Monday, 20 January 2014

Back from the Future: Lost World monster hunters for In Her Majesty's Name...

Lord John Roxton tracks something that has escaped the plateau

I've been wondering about putting together my own company for In Her Majesty's Name but every time I think of something someone else has already done it.  Now, however, I have an idea of something that might work and which will also help start me on another project I have had percolating away for some years now.

Neovenator: the Isle of Wight's very own dinosaur

I have been planning a Lost World project for some time and have been steadily collecting model dinosaurs from a variety of sources, including Copplestone Castings, the British Museum shop and various seaside shops on the Isle of Wight which is, of course, officially Dinosaur Island this year.

Copplestone Castings figure from the Dinosaur Hunter's pack

It was just a matter of finding the right figures for the Lost World characters.  Searching through the lead pile I found figures for most of the characters I need from Foundry's Darkest Africa and Copplestone's High Adventure ranges. So here is the first from my Lost World/Monster Hunters company, Lord John Roxton, who I painted over the weekend.  I really like this figure, with his backpack and blanket roll, but the shorts are really wrong for Victorian times.

Conan Doyle's version of the four adventurers

The Lost World project will look at the successor to the Professor Challenger expedition which, at the end of The Lost World novel, was going to include just Roxton and Malone.  I will have both Summerlee and Challenger join the expedition at the last minute.  I found figures for Malone and Summerlee quite quickly but Challenger was, er, a challenge.  I needed someone, ideally, with a very big beard! The problem is now solved and I hope to finish painting all three, plus the usually forgotten character of Zambo, in the next week.

Jill St John in The Lost World (1960)

This also gives me the opportunity to field a suitably feisty female character.  Every film or TV version has added a gratuitous female adventurer to the expedition: Paula White (Bessie Love) in the 1925 version,  Jennifer Holmes (Jill St John) in the 1960 version, Jennie Nielsen (Tamara Gorski) in the two John Rhys-Davies 1992 films, Amanda White (Jayne Heitmeyer) in the 1998 version, Marguerite Krux (Rachel Blakely - rather splendid) in the 1999 Canadian TV series and Agnes Cluny (Elaine Cassidy) in the 2001 BBC version, which is probably my favourite dramatisation even if it does, as do all the versions, play fast and loose with the plot and characters.

A rather gratuitously wet Elaine Cassidy in the BBC's The Lost World from 2001

Conan Doyle was not always very internally consistent with his characters so, while she isn't mentioned in The Lost World, in The Land of Mists (1926) Challenger has an adult daughter, Enid, who Malone takes a shine to and eventually marries.  I have a few feisty females for my Darkest Africa Zambezi project and they would work for the late nineteenth Century setting of IHMN but not so well for the just pre-WW1 setting of The Lost World.  The Copplestone Female archaeologists pack has some good young ladies but the two best ones are wearing jodhpurs, which did not become fashionable wear for women until Coco Chanel wore them in 1921.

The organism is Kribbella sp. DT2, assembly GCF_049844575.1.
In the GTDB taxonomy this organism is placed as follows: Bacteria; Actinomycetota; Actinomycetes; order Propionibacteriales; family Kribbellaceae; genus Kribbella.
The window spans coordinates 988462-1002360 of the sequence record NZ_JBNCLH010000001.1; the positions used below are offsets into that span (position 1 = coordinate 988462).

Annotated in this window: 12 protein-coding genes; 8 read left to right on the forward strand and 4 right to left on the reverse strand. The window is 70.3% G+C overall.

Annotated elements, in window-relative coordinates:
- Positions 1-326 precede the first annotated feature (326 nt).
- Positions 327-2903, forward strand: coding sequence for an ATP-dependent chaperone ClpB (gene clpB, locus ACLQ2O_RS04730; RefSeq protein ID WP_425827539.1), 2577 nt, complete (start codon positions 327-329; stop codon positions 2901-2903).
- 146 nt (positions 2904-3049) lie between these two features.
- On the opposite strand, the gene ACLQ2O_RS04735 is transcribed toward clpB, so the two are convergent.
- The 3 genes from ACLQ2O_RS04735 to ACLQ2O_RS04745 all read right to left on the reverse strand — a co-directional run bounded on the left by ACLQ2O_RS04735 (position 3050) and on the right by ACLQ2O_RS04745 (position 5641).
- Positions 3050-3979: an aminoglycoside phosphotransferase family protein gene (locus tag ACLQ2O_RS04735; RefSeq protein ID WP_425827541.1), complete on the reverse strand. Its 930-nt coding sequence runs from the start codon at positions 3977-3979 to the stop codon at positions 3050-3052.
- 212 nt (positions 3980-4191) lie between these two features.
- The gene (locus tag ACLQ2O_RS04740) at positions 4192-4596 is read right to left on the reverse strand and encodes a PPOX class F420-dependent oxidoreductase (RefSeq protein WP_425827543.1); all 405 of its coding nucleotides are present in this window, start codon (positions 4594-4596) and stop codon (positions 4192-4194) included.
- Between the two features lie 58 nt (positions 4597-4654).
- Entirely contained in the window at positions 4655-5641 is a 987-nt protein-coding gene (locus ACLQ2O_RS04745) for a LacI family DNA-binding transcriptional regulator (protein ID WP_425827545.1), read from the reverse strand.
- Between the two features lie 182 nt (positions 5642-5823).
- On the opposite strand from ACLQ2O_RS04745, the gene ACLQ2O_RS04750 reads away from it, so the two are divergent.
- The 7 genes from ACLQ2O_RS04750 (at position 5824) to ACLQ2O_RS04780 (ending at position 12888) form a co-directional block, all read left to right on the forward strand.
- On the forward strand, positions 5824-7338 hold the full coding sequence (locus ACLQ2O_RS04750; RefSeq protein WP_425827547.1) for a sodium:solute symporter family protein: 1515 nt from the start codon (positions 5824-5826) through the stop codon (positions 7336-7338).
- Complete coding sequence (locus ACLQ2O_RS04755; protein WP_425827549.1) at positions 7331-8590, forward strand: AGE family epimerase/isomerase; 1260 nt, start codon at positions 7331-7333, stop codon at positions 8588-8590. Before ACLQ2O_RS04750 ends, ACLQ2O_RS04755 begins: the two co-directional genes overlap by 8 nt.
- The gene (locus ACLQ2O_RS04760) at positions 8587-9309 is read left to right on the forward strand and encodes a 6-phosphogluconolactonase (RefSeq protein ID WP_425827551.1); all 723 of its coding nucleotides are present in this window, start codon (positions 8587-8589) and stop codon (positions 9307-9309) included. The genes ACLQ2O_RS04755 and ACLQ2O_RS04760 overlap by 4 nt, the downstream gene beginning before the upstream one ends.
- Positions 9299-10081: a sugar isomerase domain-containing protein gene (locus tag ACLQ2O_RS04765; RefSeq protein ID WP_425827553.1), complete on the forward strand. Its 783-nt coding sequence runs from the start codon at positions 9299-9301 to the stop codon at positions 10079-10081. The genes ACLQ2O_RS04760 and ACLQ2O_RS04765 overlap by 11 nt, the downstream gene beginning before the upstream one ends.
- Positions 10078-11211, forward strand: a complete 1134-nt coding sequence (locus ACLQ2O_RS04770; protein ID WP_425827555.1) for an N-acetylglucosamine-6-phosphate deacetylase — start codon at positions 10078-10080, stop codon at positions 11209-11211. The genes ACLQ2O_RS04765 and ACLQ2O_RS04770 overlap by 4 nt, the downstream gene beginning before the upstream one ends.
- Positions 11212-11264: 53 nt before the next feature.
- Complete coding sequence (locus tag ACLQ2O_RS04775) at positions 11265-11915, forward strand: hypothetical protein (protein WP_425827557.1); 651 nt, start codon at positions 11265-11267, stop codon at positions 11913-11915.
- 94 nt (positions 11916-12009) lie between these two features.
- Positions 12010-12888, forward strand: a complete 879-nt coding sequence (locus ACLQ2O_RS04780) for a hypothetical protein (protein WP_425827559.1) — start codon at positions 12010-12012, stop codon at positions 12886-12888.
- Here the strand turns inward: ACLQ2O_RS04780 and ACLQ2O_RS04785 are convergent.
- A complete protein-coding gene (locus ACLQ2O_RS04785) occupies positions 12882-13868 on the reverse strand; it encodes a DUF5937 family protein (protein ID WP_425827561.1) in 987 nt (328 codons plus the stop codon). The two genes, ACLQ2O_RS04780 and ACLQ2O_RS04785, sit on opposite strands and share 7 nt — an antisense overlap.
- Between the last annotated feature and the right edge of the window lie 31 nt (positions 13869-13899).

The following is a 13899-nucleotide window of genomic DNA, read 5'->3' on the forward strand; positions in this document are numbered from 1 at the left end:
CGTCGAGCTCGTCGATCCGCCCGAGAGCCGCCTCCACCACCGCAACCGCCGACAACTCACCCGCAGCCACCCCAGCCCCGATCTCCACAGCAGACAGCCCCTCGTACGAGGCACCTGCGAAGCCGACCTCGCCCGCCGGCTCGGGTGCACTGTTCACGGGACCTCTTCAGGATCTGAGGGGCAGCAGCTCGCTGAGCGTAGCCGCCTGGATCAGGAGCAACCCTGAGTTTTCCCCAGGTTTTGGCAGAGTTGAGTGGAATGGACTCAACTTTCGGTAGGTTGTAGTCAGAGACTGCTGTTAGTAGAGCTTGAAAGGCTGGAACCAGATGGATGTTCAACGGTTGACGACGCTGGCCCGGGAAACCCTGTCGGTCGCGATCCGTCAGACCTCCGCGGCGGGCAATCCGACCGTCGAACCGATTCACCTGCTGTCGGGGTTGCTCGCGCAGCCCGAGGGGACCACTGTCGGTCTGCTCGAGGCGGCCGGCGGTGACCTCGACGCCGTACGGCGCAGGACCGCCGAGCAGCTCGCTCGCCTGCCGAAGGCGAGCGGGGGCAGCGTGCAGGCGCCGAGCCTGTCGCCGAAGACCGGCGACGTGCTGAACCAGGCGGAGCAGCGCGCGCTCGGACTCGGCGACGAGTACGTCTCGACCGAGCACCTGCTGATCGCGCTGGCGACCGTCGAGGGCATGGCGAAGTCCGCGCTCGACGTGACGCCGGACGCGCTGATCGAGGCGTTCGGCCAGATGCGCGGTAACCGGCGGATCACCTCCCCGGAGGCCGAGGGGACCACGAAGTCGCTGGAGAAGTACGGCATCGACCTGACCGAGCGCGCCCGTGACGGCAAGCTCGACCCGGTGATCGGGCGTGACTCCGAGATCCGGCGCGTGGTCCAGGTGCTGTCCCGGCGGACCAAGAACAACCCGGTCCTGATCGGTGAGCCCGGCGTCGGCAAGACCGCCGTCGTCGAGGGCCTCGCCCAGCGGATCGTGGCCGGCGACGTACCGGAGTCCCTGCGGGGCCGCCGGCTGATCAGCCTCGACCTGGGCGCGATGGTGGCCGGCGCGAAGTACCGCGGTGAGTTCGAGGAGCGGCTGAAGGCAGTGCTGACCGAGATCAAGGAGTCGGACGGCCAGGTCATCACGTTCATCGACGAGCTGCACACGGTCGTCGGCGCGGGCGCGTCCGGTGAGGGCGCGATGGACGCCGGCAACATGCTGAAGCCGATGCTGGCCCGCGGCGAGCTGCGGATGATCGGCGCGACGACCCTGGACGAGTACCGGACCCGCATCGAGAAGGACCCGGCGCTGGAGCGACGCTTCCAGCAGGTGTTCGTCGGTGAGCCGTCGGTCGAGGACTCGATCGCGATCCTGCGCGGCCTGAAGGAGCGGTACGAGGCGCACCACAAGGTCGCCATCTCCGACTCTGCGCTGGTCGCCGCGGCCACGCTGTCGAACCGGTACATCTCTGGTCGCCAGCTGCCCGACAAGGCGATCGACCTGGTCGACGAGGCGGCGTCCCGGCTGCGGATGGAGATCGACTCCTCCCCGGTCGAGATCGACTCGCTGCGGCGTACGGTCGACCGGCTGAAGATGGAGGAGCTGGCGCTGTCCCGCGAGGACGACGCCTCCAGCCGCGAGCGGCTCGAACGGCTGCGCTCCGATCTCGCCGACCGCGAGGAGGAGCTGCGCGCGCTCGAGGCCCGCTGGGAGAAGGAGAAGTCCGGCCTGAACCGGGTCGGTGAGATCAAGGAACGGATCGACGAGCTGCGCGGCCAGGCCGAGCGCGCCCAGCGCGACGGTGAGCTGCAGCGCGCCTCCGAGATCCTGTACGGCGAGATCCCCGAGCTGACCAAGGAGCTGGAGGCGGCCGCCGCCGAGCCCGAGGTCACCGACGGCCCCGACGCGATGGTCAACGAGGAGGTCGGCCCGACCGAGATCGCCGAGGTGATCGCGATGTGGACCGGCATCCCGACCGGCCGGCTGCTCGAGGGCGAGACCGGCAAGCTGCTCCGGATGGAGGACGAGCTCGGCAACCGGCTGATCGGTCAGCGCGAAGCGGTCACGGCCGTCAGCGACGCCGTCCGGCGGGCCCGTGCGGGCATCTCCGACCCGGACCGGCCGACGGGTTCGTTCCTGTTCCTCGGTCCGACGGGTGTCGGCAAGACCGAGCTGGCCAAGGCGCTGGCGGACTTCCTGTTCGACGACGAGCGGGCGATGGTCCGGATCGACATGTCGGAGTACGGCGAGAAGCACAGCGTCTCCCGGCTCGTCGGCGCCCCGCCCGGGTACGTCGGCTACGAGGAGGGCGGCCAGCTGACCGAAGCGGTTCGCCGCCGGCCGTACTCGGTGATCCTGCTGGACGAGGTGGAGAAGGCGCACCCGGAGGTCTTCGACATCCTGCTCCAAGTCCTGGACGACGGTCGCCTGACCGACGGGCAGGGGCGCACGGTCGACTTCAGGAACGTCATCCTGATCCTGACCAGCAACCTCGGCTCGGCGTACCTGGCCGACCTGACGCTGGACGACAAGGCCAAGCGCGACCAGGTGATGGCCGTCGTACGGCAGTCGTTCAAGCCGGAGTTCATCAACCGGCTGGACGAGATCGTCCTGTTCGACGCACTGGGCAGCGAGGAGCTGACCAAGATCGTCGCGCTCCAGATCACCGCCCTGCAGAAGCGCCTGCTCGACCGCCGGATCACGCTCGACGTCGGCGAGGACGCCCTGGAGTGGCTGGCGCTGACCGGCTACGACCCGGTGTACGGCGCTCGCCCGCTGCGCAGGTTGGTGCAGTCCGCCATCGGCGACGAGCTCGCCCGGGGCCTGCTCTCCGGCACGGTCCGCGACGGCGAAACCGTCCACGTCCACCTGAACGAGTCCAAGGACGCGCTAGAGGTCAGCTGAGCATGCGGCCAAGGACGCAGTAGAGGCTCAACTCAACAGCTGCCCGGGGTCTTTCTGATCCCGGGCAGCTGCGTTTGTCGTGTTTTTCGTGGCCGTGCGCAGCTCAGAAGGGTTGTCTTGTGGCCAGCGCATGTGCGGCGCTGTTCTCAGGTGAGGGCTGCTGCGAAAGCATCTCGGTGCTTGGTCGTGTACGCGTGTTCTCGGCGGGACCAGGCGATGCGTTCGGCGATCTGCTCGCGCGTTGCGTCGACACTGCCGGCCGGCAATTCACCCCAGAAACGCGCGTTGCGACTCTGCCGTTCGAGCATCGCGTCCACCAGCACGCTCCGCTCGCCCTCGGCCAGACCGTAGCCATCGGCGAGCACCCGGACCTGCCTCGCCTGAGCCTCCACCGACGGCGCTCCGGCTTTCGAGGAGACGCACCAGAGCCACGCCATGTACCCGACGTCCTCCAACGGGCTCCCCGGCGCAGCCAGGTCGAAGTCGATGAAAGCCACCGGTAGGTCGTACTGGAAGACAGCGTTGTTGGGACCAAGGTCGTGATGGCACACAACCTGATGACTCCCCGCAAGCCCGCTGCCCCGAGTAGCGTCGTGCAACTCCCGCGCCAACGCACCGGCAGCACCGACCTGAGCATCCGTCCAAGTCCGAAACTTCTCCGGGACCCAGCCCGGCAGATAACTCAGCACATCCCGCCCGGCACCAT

She designed her own costumes for the series, you know

I think there is also a place for a plateau-stranded wild beauty, like the potently named (for the Legatus, anyway) Veronica, as played by the lovely Jennifer O'Dell in the Canadian TV series Sir Arthur Conan Doyle's The Lost World (1999-2002).  One of the several not Jane figures will work for her, I think.

There is also the opportunity, as hinted at in some of the later Challenger books, of including German spies out to discover the diamonds of Maple White Land.

So, that's The Lost World project nearly sorted but how do I get characters from around 1910 back to the late nineteenth century?  The answer of course is a time portal.  I did toy with the idea of some kind of stargate but have settled instead on a sparkling anomaly.  This will transfer a plague of prehistoric creatures onto the streets of London followed, fortuitously by the group of experienced dinosaur hunters who ran into a similar anomaly up on the plateau.  It is a London slightly different from the one they experienced in their younger days, however.   In Conan Doyle's books Lord Roxton was a friend of Sherlock Holmes so there is no doubt who the consulting detective would call in to deal with the flocks of feral reptiles terrorising the East End as well as some of the other monstrous creatures abroad in the fog-bound alleys of Whitechapel.  Roxton was a great anti-slaver so it would be quite possible for him to appear in the Zambezi taking on the Arab slavers, who appear to have captured some form of monstrous creature: She-who-must-be fed.

The real problem will be working out statistics for the IHMN company but the authors of the rules have supplied (I think) the means to calculate these. Also others are creating their own, rather excellent, companies which can now be found on the In Her Majesty's Name site.

So, another project!  Hooray!

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